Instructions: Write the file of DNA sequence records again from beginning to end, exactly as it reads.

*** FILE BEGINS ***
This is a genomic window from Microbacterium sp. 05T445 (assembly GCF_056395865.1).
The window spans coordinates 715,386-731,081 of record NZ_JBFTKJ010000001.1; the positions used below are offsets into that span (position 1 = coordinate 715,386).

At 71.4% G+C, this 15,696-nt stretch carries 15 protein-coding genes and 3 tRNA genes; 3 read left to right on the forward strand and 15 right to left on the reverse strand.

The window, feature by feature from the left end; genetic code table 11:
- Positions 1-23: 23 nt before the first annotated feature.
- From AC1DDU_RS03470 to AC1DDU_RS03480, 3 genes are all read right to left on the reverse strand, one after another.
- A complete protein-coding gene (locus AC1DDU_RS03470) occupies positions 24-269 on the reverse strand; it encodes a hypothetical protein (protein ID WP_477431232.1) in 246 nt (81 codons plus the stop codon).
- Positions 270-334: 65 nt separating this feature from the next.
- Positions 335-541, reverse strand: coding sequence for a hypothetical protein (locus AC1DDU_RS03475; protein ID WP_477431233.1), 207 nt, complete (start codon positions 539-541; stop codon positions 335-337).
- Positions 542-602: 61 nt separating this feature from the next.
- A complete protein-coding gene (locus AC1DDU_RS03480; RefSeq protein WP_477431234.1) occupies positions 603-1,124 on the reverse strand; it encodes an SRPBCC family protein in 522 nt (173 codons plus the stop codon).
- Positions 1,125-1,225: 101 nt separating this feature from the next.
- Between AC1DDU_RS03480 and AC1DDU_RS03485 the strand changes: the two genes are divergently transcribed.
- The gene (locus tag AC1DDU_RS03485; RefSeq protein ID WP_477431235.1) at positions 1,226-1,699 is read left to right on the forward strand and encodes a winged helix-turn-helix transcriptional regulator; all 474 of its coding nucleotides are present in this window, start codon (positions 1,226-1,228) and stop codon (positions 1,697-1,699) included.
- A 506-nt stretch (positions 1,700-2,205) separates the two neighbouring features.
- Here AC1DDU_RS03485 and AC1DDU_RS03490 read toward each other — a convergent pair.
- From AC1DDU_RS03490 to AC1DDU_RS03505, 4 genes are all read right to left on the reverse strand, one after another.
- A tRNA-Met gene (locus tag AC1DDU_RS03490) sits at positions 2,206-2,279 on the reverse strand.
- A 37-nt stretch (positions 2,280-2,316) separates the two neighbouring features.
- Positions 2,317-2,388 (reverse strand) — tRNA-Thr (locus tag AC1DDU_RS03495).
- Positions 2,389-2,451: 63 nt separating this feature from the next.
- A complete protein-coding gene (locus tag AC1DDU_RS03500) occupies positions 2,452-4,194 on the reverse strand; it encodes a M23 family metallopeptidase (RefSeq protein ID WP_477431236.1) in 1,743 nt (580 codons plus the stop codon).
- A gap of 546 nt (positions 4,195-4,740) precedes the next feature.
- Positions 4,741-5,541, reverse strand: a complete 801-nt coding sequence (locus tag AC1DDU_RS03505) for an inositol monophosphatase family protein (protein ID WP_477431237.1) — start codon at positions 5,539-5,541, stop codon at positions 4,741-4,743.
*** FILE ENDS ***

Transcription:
This is a genomic window from Microbacterium sp. 05T445 (assembly GCF_056395865.1).
The window spans coordinates 715,386-731,081 of record NZ_JBFTKJ010000001.1; the positions used below are offsets into that span (position 1 = coordinate 715,386).

At 71.4% G+C, this 15,696-nt stretch carries 15 protein-coding genes and 3 tRNA genes; 3 read left to right on the forward strand and 15 right to left on the reverse strand.

The window, feature by feature from the left end; genetic code table 11:
- Positions 1-23: 23 nt before the first annotated feature.
- From AC1DDU_RS03470 to AC1DDU_RS03480, 3 genes are all read right to left on the reverse strand, one after another.
- A complete protein-coding gene (locus AC1DDU_RS03470) occupies positions 24-269 on the reverse strand; it encodes a hypothetical protein (protein ID WP_477431232.1) in 246 nt (81 codons plus the stop codon).
- Positions 270-334: 65 nt separating this feature from the next.
- Positions 335-541, reverse strand: coding sequence for a hypothetical protein (locus AC1DDU_RS03475; protein ID WP_477431233.1), 207 nt, complete (start codon positions 539-541; stop codon positions 335-337).
- Positions 542-602: 61 nt separating this feature from the next.
- A complete protein-coding gene (locus AC1DDU_RS03480; RefSeq protein WP_477431234.1) occupies positions 603-1,124 on the reverse strand; it encodes an SRPBCC family protein in 522 nt (173 codons plus the stop codon).
- Positions 1,125-1,225: 101 nt separating this feature from the next.
- Between AC1DDU_RS03480 and AC1DDU_RS03485 the strand changes: the two genes are divergently transcribed.
- The gene (locus tag AC1DDU_RS03485; RefSeq protein ID WP_477431235.1) at positions 1,226-1,699 is read left to right on the forward strand and encodes a winged helix-turn-helix transcriptional regulator; all 474 of its coding nucleotides are present in this window, start codon (positions 1,226-1,228) and stop codon (positions 1,697-1,699) included.
- A 506-nt stretch (positions 1,700-2,205) separates the two neighbouring features.
- Here AC1DDU_RS03485 and AC1DDU_RS03490 read toward each other — a convergent pair.
- From AC1DDU_RS03490 to AC1DDU_RS03505, 4 genes are all read right to left on the reverse strand, one after another.
- A tRNA-Met gene (locus tag AC1DDU_RS03490) sits at positions 2,206-2,279 on the reverse strand.
- A 37-nt stretch (positions 2,280-2,316) separates the two neighbouring features.
- Positions 2,317-2,388 (reverse strand) — tRNA-Thr (locus tag AC1DDU_RS03495).
- Positions 2,389-2,451: 63 nt separating this feature from the next.
- A complete protein-coding gene (locus tag AC1DDU_RS03500) occupies positions 2,452-4,194 on the reverse strand; it encodes a M23 family metallopeptidase (RefSeq protein ID WP_477431236.1) in 1,743 nt (580 codons plus the stop codon).
- A gap of 546 nt (positions 4,195-4,740) precedes the next feature.
- Positions 4,741-5,541, reverse strand: a complete 801-nt coding sequence (locus tag AC1DDU_RS03505) for an inositol monophosphatase family protein (protein ID WP_477431237.1) — start codon at positions 5,539-5,541, stop codon at positions 4,741-4,743.